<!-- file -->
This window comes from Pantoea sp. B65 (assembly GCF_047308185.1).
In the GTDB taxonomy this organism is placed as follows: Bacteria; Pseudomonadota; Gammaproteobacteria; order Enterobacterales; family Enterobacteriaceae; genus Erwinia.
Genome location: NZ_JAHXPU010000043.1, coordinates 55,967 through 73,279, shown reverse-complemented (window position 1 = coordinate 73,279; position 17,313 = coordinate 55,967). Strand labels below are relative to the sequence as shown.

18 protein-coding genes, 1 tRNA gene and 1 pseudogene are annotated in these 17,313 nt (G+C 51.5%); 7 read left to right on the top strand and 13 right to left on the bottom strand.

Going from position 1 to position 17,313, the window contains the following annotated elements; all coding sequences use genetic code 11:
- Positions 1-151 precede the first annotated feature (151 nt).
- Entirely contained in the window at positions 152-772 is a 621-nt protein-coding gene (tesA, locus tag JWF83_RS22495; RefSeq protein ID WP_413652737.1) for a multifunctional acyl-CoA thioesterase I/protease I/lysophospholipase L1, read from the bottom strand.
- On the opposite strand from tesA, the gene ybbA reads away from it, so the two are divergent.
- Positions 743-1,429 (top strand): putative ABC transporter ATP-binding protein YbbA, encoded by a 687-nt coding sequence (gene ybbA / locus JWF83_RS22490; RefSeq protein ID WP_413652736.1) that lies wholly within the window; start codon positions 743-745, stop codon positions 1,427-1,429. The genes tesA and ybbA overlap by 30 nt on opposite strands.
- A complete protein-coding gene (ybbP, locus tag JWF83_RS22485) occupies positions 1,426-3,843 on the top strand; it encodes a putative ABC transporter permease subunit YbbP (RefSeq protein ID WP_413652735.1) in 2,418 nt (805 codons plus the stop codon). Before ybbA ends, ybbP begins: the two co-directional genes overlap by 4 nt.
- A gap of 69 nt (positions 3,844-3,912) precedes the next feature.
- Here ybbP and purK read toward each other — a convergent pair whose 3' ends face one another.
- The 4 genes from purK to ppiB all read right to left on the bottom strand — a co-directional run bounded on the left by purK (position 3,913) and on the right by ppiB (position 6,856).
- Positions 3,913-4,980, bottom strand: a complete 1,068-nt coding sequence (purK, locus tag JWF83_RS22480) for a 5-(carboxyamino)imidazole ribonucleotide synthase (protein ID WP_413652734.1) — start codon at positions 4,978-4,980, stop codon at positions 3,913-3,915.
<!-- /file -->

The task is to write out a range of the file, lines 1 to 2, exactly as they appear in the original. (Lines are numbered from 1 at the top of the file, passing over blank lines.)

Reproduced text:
This window comes from Pantoea sp. B65 (assembly GCF_047308185.1).
In the GTDB taxonomy this organism is placed as follows: Bacteria; Pseudomonadota; Gammaproteobacteria; order Enterobacterales; family Enterobacteriaceae; genus Erwinia.